VPN in action
The base-level security on public WiFi networks is not to be relied upon. That fancy hotel you’re staying at with the password for guests seems legit, right? Think again! Most public businesses are not going to invest in robust security for hundreds of users at a time. The responsibility is on you to protect yourself.
Take for instance this example of an in-flight fee-based WiFi service: Steven Petrow, a prominent technology journalist was working on a flight, ironically enough, on a piece about digital privacy. He made the mistake of thinking his information was secure.
However, once he deplaned though, a passenger on that same flight boldly informed him he’d been hacking his files during the flight:
Here’s another example of a leaky WiFi: Dave & Buster’s, the popular restaurant chain, offered free WiFi to their customers. However, they didn’t take any correct precautions and was open to third-party access. A hacker’s job made simple, Dave & Buster’s wound up leaking customer information. The Estonian hacker, now serving a prison sentence, installed malware and stole 240,000 credit card numbers.
With cybercriminals running global schemes like this, why don’t you have a VPN set up yet?
VPNs and Net Neutrality
Net neutrality means information is given equal transmission priority without slow-downs or blocking of specific domains. Some say the end of net neutrality in the United States is inevitable. With the FCC threatening net neutrality, the needs for a VPN to maintain internet freedoms are becoming clearer by the day. According to the Electronic Frontier Foundation (EFF), your ISP could slow down your internet speed, sell your data to marketers, and track your movements online.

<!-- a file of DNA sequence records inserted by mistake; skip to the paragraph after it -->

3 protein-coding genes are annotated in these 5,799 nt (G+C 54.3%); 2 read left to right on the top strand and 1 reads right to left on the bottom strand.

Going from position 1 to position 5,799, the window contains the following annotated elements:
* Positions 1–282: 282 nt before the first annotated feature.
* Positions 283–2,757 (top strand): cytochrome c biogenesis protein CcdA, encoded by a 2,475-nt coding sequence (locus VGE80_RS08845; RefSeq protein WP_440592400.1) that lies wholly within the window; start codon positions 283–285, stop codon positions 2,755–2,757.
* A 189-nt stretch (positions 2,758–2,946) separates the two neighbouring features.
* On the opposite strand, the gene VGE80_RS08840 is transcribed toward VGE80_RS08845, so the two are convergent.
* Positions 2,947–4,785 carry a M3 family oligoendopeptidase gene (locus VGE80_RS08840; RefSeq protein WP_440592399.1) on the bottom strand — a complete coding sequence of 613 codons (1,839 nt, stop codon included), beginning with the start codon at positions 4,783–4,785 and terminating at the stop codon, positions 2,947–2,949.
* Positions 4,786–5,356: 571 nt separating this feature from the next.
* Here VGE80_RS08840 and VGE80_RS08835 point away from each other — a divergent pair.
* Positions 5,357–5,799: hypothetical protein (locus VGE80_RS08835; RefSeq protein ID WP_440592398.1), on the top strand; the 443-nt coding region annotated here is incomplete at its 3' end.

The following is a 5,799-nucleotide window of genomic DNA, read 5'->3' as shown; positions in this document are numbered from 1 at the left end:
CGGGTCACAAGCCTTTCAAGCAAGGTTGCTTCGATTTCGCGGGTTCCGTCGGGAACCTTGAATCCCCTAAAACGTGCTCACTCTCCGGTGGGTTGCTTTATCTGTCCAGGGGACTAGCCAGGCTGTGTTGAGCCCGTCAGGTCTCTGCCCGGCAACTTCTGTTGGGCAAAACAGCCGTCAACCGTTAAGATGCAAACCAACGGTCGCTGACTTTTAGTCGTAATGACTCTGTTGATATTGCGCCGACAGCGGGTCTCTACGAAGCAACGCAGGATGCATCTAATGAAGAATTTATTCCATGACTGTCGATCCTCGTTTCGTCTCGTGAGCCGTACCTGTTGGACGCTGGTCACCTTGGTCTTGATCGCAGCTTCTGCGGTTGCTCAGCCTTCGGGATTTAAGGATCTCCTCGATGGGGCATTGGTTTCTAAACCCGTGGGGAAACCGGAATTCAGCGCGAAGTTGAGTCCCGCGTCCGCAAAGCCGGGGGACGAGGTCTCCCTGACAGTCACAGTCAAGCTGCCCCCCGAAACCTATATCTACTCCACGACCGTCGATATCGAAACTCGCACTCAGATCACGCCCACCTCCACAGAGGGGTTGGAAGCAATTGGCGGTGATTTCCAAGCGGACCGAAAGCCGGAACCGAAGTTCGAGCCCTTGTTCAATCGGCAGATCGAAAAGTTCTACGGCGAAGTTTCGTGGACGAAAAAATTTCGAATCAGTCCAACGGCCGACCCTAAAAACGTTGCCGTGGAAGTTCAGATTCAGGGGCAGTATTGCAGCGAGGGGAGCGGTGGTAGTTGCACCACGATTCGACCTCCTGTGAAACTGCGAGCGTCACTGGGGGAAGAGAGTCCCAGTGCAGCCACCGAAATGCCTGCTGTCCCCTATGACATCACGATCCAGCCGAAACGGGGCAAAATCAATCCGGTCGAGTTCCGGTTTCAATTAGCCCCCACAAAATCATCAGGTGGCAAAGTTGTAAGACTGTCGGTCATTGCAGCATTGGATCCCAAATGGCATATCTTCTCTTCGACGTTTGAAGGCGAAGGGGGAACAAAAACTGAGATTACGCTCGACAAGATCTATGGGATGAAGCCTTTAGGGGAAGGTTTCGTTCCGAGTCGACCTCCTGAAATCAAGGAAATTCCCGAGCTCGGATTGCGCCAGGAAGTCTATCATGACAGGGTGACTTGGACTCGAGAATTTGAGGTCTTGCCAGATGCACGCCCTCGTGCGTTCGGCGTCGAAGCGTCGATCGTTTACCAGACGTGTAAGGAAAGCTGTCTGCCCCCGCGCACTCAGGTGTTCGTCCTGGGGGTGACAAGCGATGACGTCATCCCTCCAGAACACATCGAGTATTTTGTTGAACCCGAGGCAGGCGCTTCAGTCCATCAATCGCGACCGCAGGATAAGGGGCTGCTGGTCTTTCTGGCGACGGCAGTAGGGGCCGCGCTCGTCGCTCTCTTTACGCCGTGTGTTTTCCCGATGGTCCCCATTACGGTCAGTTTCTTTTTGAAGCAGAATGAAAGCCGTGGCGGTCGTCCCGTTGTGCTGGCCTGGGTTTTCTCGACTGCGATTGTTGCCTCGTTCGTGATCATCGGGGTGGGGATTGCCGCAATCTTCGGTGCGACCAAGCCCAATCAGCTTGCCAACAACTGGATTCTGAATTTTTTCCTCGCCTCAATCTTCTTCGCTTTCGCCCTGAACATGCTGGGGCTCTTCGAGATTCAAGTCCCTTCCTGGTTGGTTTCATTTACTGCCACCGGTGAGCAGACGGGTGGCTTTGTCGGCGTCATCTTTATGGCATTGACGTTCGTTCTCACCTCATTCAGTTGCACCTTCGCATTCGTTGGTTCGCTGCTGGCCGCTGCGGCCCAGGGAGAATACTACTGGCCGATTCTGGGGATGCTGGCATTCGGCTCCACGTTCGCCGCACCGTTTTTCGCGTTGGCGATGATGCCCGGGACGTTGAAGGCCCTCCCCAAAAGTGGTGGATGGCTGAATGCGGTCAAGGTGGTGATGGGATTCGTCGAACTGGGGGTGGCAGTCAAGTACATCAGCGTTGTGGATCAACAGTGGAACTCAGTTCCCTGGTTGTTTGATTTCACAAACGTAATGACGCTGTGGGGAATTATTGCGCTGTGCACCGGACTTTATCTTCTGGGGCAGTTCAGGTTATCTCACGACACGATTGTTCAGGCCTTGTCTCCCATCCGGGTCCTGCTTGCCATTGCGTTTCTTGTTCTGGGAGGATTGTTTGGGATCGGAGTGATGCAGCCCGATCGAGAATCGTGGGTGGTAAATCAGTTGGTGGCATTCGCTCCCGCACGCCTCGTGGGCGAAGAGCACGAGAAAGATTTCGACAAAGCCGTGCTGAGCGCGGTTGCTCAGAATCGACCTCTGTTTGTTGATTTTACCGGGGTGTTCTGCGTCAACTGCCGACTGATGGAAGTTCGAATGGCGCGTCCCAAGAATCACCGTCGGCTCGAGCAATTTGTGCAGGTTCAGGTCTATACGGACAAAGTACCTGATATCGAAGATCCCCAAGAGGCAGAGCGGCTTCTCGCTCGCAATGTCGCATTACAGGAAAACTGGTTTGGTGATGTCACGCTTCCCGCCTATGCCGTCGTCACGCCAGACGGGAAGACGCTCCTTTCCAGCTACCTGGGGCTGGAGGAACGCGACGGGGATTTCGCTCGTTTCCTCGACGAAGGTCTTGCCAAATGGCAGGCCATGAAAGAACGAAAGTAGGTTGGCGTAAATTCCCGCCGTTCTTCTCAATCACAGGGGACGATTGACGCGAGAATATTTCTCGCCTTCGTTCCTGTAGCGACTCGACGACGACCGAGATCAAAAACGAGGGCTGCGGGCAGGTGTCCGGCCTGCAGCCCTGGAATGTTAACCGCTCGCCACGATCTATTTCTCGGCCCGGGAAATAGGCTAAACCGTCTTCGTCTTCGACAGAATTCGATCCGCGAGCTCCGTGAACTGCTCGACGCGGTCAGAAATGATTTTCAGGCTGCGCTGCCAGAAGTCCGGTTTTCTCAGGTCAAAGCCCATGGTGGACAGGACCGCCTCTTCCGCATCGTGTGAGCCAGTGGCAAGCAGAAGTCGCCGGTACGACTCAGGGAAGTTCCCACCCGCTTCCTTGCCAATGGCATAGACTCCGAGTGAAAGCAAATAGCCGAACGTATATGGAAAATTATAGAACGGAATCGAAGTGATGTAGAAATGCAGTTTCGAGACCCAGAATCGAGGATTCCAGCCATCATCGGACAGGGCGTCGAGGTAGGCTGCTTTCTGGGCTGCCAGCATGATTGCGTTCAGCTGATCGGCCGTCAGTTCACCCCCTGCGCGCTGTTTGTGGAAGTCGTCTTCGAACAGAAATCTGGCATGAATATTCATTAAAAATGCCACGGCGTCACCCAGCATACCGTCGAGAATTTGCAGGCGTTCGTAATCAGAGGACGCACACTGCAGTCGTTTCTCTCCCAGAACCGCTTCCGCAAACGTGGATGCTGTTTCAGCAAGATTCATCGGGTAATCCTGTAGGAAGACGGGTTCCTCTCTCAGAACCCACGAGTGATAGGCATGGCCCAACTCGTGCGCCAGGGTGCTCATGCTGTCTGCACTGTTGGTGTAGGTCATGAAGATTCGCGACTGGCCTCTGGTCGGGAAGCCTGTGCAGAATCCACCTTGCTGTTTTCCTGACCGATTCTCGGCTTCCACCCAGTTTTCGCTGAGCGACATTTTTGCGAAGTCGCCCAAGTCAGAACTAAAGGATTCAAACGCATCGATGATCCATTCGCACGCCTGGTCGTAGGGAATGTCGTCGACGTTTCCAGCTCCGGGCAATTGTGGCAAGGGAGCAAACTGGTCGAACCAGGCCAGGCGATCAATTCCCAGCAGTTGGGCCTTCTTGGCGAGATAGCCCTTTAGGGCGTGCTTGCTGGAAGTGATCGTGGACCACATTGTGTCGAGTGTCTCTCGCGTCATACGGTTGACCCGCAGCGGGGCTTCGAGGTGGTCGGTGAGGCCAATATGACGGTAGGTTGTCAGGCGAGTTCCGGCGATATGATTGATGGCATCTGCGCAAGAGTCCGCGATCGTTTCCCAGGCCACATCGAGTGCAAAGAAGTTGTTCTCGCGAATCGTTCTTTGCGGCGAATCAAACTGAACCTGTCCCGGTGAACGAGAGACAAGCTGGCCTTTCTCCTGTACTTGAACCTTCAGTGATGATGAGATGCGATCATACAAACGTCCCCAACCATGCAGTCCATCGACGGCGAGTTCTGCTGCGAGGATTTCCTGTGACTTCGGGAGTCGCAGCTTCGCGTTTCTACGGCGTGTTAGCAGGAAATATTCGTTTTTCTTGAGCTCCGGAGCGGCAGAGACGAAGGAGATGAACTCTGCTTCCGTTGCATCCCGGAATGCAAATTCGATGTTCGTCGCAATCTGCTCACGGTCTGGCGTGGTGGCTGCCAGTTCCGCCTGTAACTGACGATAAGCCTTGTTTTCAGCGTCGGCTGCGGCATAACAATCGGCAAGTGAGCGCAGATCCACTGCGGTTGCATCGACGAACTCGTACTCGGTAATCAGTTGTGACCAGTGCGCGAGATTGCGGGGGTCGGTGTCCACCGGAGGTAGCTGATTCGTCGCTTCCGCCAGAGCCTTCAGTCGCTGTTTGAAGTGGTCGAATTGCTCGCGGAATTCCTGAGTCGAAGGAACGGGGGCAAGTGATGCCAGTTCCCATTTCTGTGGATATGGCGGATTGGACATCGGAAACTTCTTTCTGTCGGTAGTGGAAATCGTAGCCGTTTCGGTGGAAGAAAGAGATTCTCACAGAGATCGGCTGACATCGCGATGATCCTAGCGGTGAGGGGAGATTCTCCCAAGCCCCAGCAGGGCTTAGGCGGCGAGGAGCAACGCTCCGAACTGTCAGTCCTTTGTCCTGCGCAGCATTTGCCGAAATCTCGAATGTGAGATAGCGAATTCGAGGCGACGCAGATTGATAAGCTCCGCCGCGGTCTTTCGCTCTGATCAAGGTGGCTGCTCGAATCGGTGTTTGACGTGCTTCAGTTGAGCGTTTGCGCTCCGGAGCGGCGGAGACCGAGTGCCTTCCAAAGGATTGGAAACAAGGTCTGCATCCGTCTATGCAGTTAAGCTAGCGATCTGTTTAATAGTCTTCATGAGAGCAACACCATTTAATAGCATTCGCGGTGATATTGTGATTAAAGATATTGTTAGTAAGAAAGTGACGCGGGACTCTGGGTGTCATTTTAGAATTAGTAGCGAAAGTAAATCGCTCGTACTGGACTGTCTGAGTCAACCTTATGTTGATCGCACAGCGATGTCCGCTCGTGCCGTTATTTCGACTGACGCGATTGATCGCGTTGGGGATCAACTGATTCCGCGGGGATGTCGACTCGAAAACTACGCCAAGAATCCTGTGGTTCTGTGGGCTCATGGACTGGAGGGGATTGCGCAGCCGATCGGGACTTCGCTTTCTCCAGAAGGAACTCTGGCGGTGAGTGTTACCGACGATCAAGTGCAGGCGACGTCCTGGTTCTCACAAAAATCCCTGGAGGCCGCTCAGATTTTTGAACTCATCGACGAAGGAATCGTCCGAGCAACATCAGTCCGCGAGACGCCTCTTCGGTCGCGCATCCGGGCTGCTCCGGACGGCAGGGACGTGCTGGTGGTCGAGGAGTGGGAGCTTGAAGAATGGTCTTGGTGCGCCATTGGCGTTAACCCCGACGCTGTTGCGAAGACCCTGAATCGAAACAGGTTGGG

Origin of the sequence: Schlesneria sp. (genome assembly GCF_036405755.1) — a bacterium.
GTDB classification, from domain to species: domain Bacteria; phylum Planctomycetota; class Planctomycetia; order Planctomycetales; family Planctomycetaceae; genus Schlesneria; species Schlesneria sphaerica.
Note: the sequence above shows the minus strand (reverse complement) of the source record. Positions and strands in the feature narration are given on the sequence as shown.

With the end of net neutrality, slow lanes and fast lanes will occupy the mind of every internet user. Fees and blockages will clog up your ability to freely access information and media. With a VPN you’ll be able to bypass a lot of the network congestion that’s just around the corner. Bypass regional restrictions not only in the US but around the world.
VPNs and investigative journalism
Investigative journalists, international rights workers and conflict zone reporters all utilize a VPN. To protect sources and whistleblowers, journalists can use a VPN to encrypt internet traffic and connect via a remote server. ISPs can no longer monitor messages or URL domain visits, and hackers can’t intercept vital data being shared. In these cases, professionals must be sure they use the correct type of “logless” VPN that doesn’t store online activity, therefore, the information is even more safe from potential leaks.
Not only can journalists protect their sources and data from being intercepted, they can also access vital content via remote servers that would otherwise be restricted at their current work location. Considering the current state of affairs for investigative journalism according to the Committee to Protect Journalists, a VPN can contribute an added layer of physical safety in the field.